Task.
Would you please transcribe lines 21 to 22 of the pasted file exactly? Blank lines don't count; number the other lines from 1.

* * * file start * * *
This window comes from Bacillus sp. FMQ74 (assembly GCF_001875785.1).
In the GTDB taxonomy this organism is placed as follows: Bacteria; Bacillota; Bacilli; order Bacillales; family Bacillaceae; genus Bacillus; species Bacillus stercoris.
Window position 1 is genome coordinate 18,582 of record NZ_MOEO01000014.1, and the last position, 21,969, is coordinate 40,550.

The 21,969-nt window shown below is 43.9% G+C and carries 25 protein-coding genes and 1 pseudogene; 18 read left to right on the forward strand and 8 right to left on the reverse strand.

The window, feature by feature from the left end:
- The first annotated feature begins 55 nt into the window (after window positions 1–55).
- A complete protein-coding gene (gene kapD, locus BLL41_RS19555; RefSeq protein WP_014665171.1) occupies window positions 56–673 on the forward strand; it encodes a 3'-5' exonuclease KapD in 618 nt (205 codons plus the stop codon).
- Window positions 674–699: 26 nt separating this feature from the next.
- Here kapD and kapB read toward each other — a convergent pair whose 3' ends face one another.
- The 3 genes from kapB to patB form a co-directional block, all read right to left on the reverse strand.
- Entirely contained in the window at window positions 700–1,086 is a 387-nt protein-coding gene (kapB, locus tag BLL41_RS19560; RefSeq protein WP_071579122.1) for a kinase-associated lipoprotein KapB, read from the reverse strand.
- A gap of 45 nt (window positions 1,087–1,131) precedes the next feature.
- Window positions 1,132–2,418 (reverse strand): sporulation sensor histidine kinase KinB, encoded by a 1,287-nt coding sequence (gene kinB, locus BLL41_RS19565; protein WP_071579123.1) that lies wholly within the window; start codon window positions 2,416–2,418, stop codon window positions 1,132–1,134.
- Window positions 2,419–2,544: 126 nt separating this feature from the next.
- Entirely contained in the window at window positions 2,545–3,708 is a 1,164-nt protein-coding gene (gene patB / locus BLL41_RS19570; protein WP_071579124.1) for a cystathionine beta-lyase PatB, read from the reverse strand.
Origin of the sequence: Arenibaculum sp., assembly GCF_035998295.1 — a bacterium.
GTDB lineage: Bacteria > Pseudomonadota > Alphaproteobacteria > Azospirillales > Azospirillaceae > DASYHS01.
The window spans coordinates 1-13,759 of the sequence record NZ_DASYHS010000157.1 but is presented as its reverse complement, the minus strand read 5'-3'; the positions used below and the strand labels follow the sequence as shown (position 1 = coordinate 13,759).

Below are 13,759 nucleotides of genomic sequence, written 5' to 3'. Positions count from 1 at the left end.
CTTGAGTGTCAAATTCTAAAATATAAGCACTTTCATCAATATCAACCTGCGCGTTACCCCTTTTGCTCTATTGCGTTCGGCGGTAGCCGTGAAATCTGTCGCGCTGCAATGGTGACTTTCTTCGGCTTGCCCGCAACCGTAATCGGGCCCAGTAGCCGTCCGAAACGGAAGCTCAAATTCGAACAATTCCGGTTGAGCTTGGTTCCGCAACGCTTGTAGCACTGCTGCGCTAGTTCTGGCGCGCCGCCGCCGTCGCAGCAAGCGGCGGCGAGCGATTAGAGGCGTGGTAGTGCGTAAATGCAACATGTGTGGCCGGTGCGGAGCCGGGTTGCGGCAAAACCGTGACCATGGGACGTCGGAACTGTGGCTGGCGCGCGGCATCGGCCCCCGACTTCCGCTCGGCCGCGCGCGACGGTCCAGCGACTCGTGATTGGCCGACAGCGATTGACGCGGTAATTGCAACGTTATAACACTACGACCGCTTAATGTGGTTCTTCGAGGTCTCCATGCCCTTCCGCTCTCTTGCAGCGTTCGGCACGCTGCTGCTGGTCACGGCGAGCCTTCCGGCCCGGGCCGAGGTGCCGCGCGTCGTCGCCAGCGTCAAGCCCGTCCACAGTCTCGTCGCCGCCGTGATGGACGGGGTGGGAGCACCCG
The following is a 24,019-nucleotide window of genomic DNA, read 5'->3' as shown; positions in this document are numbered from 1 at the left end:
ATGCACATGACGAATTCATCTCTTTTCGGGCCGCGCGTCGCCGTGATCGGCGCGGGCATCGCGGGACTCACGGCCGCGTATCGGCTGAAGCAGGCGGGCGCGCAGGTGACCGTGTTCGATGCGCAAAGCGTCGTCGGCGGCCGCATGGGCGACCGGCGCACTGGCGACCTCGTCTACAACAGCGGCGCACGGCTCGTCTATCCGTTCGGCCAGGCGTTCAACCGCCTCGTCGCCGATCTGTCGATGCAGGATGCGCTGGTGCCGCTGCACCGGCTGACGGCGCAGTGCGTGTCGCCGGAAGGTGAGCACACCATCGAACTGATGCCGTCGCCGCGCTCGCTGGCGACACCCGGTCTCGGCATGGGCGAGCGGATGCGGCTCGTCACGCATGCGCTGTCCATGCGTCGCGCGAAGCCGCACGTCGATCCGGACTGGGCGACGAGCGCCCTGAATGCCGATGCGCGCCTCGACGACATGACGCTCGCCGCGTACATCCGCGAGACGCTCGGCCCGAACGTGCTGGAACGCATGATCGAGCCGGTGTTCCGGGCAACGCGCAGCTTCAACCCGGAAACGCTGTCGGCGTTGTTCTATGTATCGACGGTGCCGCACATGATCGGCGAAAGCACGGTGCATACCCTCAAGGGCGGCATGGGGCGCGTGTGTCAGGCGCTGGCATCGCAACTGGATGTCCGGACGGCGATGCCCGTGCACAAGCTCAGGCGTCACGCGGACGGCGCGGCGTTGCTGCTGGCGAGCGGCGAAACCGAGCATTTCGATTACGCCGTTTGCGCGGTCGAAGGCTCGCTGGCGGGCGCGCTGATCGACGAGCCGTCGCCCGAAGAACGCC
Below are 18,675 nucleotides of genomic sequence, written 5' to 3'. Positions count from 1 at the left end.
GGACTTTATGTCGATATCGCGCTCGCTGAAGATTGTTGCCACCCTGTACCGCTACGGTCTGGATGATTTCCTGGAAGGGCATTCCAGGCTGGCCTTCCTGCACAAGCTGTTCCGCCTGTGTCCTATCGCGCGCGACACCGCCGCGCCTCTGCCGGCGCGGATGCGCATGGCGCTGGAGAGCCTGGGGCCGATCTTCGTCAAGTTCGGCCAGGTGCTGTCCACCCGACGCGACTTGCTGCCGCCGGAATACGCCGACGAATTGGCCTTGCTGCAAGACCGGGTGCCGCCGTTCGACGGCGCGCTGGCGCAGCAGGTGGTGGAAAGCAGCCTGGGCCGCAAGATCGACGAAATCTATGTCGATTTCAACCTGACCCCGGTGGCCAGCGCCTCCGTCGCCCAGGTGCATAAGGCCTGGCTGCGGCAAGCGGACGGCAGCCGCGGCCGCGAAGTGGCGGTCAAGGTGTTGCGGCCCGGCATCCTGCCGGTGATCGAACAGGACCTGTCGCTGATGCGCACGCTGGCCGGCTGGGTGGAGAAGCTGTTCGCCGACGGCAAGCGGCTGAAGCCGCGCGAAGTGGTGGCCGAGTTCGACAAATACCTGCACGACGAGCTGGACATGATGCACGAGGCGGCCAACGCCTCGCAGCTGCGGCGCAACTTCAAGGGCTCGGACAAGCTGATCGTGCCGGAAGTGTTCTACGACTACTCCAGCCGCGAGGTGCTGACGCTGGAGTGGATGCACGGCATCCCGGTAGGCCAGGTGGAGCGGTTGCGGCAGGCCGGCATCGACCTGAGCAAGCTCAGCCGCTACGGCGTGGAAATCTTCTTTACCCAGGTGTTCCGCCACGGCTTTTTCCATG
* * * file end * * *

The following is a 24,019-nucleotide window of genomic DNA, read 5'->3' as shown; positions in this document are numbered from 1 at the left end:
ATGCACATGACGAATTCATCTCTTTTCGGGCCGCGCGTCGCCGTGATCGGCGCGGGCATCGCGGGACTCACGGCCGCGTATCGGCTGAAGCAGGCGGGCGCGCAGGTGACCGTGTTCGATGCGCAAAGCGTCGTCGGCGGCCGCATGGGCGACCGGCGCACTGGCGACCTCGTCTACAACAGCGGCGCACGGCTCGTCTATCCGTTCGGCCAGGCGTTCAACCGCCTCGTCGCCGATCTGTCGATGCAGGATGCGCTGGTGCCGCTGCACCGGCTGACGGCGCAGTGCGTGTCGCCGGAAGGTGAGCACACCATCGAACTGATGCCGTCGCCGCGCTCGCTGGCGACACCCGGTCTCGGCATGGGCGAGCGGATGCGGCTCGTCACGCATGCGCTGTCCATGCGTCGCGCGAAGCCGCACGTCGATCCGGACTGGGCGACGAGCGCCCTGAATGCCGATGCGCGCCTCGACGACATGACGCTCGCCGCGTACATCCGCGAGACGCTCGGCCCGAACGTGCTGGAACGCATGATCGAGCCGGTGTTCCGGGCAACGCGCAGCTTCAACCCGGAAACGCTGTCGGCGTTGTTCTATGTATCGACGGTGCCGCACATGATCGGCGAAAGCACGGTGCATACCCTCAAGGGCGGCATGGGGCGCGTGTGTCAGGCGCTGGCATCGCAACTGGATGTCCGGACGGCGATGCCCGTGCACAAGCTCAGGCGTCACGCGGACGGCGCGGCGTTGCTGCTGGCGAGCGGCGAAACCGAGCATTTCGATTACGCCGTTTGCGCGGTCGAAGGCTCGCTGGCGGGCGCGCTGATCGACGAGCCGTCGCCCGAAGAACGCC